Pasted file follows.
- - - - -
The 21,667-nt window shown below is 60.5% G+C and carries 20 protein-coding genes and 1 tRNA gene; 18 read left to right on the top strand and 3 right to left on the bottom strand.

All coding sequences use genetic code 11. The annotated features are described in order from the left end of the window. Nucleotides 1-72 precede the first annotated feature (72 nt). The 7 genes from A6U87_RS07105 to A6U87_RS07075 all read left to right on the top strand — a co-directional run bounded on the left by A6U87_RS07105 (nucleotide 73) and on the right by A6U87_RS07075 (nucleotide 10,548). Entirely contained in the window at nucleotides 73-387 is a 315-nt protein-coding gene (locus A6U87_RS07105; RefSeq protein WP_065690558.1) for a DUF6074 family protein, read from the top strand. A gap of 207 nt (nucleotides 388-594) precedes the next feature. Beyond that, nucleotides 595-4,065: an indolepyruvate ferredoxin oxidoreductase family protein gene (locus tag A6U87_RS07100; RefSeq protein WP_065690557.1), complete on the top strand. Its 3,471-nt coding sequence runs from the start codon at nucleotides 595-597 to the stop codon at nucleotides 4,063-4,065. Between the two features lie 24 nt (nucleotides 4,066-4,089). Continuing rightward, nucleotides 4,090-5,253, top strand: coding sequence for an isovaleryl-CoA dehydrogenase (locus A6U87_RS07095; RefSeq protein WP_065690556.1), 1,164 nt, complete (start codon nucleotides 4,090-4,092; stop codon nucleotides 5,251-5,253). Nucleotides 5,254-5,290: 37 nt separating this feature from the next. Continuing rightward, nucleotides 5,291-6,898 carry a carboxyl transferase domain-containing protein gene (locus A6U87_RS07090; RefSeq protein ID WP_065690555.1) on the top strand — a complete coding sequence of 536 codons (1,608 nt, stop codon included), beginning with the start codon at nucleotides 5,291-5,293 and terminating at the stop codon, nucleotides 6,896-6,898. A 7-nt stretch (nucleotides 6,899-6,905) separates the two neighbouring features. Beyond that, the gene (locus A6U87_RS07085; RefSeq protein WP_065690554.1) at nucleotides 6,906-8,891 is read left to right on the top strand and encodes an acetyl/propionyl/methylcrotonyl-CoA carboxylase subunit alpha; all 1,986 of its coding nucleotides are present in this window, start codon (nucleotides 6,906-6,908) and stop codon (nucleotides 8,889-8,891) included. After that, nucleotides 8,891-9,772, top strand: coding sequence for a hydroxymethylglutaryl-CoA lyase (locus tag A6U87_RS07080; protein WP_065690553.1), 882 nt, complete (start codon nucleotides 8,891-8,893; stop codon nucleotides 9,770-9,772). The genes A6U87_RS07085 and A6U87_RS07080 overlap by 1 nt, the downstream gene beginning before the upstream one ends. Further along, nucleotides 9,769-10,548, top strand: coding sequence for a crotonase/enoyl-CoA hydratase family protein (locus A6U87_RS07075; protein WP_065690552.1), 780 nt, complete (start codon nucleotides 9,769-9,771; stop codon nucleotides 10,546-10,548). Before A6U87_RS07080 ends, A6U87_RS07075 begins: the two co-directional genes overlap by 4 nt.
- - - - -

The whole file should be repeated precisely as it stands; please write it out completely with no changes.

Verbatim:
The 21,667-nt window shown below is 60.5% G+C and carries 20 protein-coding genes and 1 tRNA gene; 18 read left to right on the top strand and 3 right to left on the bottom strand.

All coding sequences use genetic code 11. The annotated features are described in order from the left end of the window. Nucleotides 1-72 precede the first annotated feature (72 nt). The 7 genes from A6U87_RS07105 to A6U87_RS07075 all read left to right on the top strand — a co-directional run bounded on the left by A6U87_RS07105 (nucleotide 73) and on the right by A6U87_RS07075 (nucleotide 10,548). Entirely contained in the window at nucleotides 73-387 is a 315-nt protein-coding gene (locus A6U87_RS07105; RefSeq protein WP_065690558.1) for a DUF6074 family protein, read from the top strand. A gap of 207 nt (nucleotides 388-594) precedes the next feature. Beyond that, nucleotides 595-4,065: an indolepyruvate ferredoxin oxidoreductase family protein gene (locus tag A6U87_RS07100; RefSeq protein WP_065690557.1), complete on the top strand. Its 3,471-nt coding sequence runs from the start codon at nucleotides 595-597 to the stop codon at nucleotides 4,063-4,065. Between the two features lie 24 nt (nucleotides 4,066-4,089). Continuing rightward, nucleotides 4,090-5,253, top strand: coding sequence for an isovaleryl-CoA dehydrogenase (locus A6U87_RS07095; RefSeq protein WP_065690556.1), 1,164 nt, complete (start codon nucleotides 4,090-4,092; stop codon nucleotides 5,251-5,253). Nucleotides 5,254-5,290: 37 nt separating this feature from the next. Continuing rightward, nucleotides 5,291-6,898 carry a carboxyl transferase domain-containing protein gene (locus A6U87_RS07090; RefSeq protein ID WP_065690555.1) on the top strand — a complete coding sequence of 536 codons (1,608 nt, stop codon included), beginning with the start codon at nucleotides 5,291-5,293 and terminating at the stop codon, nucleotides 6,896-6,898. A 7-nt stretch (nucleotides 6,899-6,905) separates the two neighbouring features. Beyond that, the gene (locus A6U87_RS07085; RefSeq protein WP_065690554.1) at nucleotides 6,906-8,891 is read left to right on the top strand and encodes an acetyl/propionyl/methylcrotonyl-CoA carboxylase subunit alpha; all 1,986 of its coding nucleotides are present in this window, start codon (nucleotides 6,906-6,908) and stop codon (nucleotides 8,889-8,891) included. After that, nucleotides 8,891-9,772, top strand: coding sequence for a hydroxymethylglutaryl-CoA lyase (locus tag A6U87_RS07080; protein WP_065690553.1), 882 nt, complete (start codon nucleotides 8,891-8,893; stop codon nucleotides 9,770-9,772). The genes A6U87_RS07085 and A6U87_RS07080 overlap by 1 nt, the downstream gene beginning before the upstream one ends. Further along, nucleotides 9,769-10,548, top strand: coding sequence for a crotonase/enoyl-CoA hydratase family protein (locus A6U87_RS07075; protein WP_065690552.1), 780 nt, complete (start codon nucleotides 9,769-9,771; stop codon nucleotides 10,546-10,548). Before A6U87_RS07080 ends, A6U87_RS07075 begins: the two co-directional genes overlap by 4 nt.